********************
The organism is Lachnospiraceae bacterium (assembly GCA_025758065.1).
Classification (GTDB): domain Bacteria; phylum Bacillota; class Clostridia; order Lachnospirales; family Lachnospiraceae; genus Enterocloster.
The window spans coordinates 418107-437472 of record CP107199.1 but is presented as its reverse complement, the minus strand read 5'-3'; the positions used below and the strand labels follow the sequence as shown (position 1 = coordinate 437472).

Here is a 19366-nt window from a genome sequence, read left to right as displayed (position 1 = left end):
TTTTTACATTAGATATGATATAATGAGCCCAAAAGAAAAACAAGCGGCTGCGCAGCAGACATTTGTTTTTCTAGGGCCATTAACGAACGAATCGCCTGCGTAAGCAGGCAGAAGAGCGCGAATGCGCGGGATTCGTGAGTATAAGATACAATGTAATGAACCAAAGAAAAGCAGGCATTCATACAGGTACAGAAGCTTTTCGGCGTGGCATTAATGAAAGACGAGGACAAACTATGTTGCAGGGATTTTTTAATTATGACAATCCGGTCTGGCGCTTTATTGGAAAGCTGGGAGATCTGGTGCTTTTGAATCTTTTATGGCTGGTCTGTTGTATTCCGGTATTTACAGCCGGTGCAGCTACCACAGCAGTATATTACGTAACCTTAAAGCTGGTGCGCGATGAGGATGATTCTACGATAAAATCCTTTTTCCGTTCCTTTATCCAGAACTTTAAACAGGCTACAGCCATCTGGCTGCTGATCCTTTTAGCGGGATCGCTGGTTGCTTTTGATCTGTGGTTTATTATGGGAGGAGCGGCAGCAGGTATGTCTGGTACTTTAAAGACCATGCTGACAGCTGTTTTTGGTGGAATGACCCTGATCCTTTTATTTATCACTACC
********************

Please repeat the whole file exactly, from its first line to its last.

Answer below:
The organism is Lachnospiraceae bacterium (assembly GCA_025758065.1).
Classification (GTDB): domain Bacteria; phylum Bacillota; class Clostridia; order Lachnospirales; family Lachnospiraceae; genus Enterocloster.
The window spans coordinates 418107-437472 of record CP107199.1 but is presented as its reverse complement, the minus strand read 5'-3'; the positions used below and the strand labels follow the sequence as shown (position 1 = coordinate 437472).

Here is a 19366-nt window from a genome sequence, read left to right as displayed (position 1 = left end):
TTTTTACATTAGATATGATATAATGAGCCCAAAAGAAAAACAAGCGGCTGCGCAGCAGACATTTGTTTTTCTAGGGCCATTAACGAACGAATCGCCTGCGTAAGCAGGCAGAAGAGCGCGAATGCGCGGGATTCGTGAGTATAAGATACAATGTAATGAACCAAAGAAAAGCAGGCATTCATACAGGTACAGAAGCTTTTCGGCGTGGCATTAATGAAAGACGAGGACAAACTATGTTGCAGGGATTTTTTAATTATGACAATCCGGTCTGGCGCTTTATTGGAAAGCTGGGAGATCTGGTGCTTTTGAATCTTTTATGGCTGGTCTGTTGTATTCCGGTATTTACAGCCGGTGCAGCTACCACAGCAGTATATTACGTAACCTTAAAGCTGGTGCGCGATGAGGATGATTCTACGATAAAATCCTTTTTCCGTTCCTTTATCCAGAACTTTAAACAGGCTACAGCCATCTGGCTGCTGATCCTTTTAGCGGGATCGCTGGTTGCTTTTGATCTGTGGTTTATTATGGGAGGAGCGGCAGCAGGTATGTCTGGTACTTTAAAGACCATGCTGACAGCTGTTTTTGGTGGAATGACCCTGATCCTTTTATTTATCACTACC